Of the gigantic sports budget, the media and through it the general public are most interested in modest athlete grants. Lämsä and Mäkinen consider the scholarship model to be effective in themselves, but consider whether it would be worthwhile to reduce the number of scholarship recipients and clearly increase the scholarship amounts.

With the lowest grants when there is little professionalization going on. Researchers also point out that the Finnish criteria for allocating grants are not strict.

In Sweden, Norway or the United Kingdom, only a very small proportion of those who increase their athletes' salaries in Finland would receive any kind of grant.

Of the Nordic countries, Norway (2016) spent € 194 per capita on sports, Sweden 185 and Finland 166. Finland and Sweden have increased their share significantly in the 2010s, when Norway has practically stagnated - and nevertheless grabbed more medals than anything at the 2018 Pyeongchang Winter Olympics. other country winter races never before.

Norway spends about 3.6 public euros per capita per year on top sports, Sweden about 1.5 and Finland about 2.1. Denmark, which has been fantastically successful at the 2016 Rio Olympics, is clearly lagging behind other Nordic countries.

"One difference is that in Sweden and Norway, a large proportion of sports funding has been earmarked directly to the local level, such as sports clubs," says Mäkinen.

"The Finnish system is very cemented," says Lämsä.

»It takes into account top sports and sports, but where does it mention competitive sports? However, it is one part of exercise and a prerequisite for the spearhead of top sports », Mäkinen wonders.

Success in the company becomes an award. The only incentive for sports organization work is that the organization is well run, meetings well prepared, minutes clean and coffee warm. It will take time for operational management using public funds.

The public budget for physical education and sports is compiled practically entirely from Veikkaus' profits, which are recognized as income by the Ministry of Education and Culture.

During the interview, Lämsä and Mäkinen have expressed that the money of 151 million could also be moved in a way that is more beneficial to sports success. In the same breath, the duo also raises the question of how such a large sports budget can be compiled in five years' time, at least from the revenues of the national gaming monopoly. So do many others.

Many things indicate that Veikkaus 'revenue-generating capacity is even collapsing in the short term: the constant pressure on the monopoly system, slot machines closed by the corona pandemic, the returns of which are no longer restoring, Veikkaus' exile and the ever-accelerating debate about gambling disadvantages. The banknote printing of sports and many other perceived useful activities is catching up.

The sport employs a large number of people by preparing meetings, writing minutes and mailing letters. Anything like this should blow up and direct your money to where the sport actually takes place.

Mäkinen strongly advocates that sports appropriations should be quickly decoupled from the umbilical cord of Veikkaus revenues and transferred to the normal state revenue and expenditure allocation process. He writes on the subject e.g. In issue 3/20 of the journal Liikunta & Tiede.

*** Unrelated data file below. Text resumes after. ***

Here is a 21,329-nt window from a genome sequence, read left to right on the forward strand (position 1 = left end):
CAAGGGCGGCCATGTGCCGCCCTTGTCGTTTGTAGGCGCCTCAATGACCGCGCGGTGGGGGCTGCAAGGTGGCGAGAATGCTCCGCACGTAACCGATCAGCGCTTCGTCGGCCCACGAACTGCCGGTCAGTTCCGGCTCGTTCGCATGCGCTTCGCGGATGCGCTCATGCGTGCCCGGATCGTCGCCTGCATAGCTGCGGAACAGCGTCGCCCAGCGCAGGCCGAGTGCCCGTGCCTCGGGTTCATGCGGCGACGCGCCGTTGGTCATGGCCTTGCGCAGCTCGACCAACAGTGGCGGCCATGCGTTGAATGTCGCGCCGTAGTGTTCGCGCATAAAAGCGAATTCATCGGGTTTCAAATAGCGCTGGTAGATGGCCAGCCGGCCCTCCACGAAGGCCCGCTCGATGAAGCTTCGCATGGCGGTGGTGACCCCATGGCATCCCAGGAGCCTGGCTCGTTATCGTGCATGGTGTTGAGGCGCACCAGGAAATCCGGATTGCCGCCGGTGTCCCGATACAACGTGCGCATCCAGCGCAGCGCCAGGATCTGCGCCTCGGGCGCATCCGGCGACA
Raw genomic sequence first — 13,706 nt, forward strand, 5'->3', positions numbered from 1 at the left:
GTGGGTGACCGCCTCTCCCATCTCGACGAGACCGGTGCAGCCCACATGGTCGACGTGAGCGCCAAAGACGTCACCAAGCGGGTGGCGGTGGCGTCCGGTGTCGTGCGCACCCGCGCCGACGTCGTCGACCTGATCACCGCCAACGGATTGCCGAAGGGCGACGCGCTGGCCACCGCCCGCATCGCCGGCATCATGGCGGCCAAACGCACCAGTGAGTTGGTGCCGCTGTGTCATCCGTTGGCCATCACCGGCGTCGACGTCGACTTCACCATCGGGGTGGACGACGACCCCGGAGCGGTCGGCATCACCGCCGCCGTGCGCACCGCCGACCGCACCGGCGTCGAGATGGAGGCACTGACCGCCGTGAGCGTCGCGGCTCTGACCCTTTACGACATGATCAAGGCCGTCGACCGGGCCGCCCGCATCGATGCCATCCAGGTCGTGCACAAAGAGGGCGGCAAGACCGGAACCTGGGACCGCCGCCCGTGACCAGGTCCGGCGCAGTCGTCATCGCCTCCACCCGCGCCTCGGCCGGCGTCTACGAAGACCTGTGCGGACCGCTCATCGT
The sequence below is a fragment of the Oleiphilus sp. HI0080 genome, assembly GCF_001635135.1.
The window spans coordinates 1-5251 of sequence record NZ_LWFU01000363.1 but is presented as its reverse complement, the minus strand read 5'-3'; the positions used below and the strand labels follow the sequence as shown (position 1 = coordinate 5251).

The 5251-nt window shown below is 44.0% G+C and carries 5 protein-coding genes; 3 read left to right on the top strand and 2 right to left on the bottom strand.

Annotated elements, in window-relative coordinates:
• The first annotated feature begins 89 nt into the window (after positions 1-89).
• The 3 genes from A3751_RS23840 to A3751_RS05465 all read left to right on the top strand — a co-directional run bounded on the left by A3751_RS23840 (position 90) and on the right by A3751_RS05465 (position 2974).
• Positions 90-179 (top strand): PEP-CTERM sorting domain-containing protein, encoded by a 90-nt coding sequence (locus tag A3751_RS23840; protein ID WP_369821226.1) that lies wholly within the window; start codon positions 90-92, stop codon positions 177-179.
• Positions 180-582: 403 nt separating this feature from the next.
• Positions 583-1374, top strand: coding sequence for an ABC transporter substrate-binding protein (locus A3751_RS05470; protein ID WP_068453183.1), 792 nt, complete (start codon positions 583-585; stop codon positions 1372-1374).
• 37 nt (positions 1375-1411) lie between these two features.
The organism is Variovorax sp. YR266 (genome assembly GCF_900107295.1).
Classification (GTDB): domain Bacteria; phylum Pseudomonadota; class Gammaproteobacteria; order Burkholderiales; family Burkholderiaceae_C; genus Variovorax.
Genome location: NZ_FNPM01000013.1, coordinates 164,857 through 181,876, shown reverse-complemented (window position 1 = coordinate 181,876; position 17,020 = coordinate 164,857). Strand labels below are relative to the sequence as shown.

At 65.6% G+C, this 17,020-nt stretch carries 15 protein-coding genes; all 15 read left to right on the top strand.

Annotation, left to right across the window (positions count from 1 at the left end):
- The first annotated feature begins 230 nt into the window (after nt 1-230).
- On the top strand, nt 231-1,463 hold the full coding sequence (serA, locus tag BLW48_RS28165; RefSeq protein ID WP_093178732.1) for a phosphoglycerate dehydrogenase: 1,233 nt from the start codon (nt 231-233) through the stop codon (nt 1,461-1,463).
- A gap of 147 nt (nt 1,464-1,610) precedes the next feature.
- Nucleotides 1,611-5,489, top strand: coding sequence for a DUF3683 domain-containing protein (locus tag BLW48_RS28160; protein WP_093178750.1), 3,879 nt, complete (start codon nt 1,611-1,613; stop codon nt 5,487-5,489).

Several critics of the current system believe that exercise and sports are already reaching the budget tables very late, and there is even a promise of a collapse in funding in the next few years. Libera researchers Heikki Pursiainen and Klaus Kultti also made a very critical study on the subject, called Golden Shackles, in April.

In the sports house in Pitäjänmäki, the gang rumbles in their own rooms, no sense of community. When a neighborhood athlete takes a medal of honor on TV, no one raises their head from the terminal. If a potential sports investor were to walk through that house, then hell wouldn’t put a lure there either.

Lämsä and Mäkinen are not so pessimistic, but see that the sports sector has valid arguments to defend its position in a world where Veikkaus' revenue is distributed directly from the state's revenue and expenditure estimates without eartags.

»That world is inevitably approaching. Hardly in the 2030s will an exercise budget be collected from Veikkaus' earmarked profits, ”says the duo.

Some of the bodies supported by the Ministry of Education and Culture in practice exist mainly to receive its support. When, of course, the intention would be to develop one's own activities so that one could break away from public funding.

In Finland, it is often stated that an internationally potential, young athlete does not “dare” to try to reach the top, because the economic future is frightening, studies are stretched, pensions are not accrued and one's own sport may not contain any financial potential.

Jari Lämsä and Jarmo Mäkinen do not see that the financial support given to sport by Finnish society is to blame for such a dropout phenomenon. The same laws are also encountered by young athletes in most comparison countries.

Would the reason be a completely different appreciation, or the lack of it, which Topi Raitanen, an obstacle runner, was already talking about at the beginning of this text?

»When a young person invests in top sports, funding is of course one thing, but an incomparably bigger and more important thing is whether this young person instincts that he or she will receive a societal appreciation for his or her choice. After all, no one becomes a writer to get scholarships, ”Jarmo Mäkinen summarizes.

Pouring money into this silo every year is the dumbest thing you can do.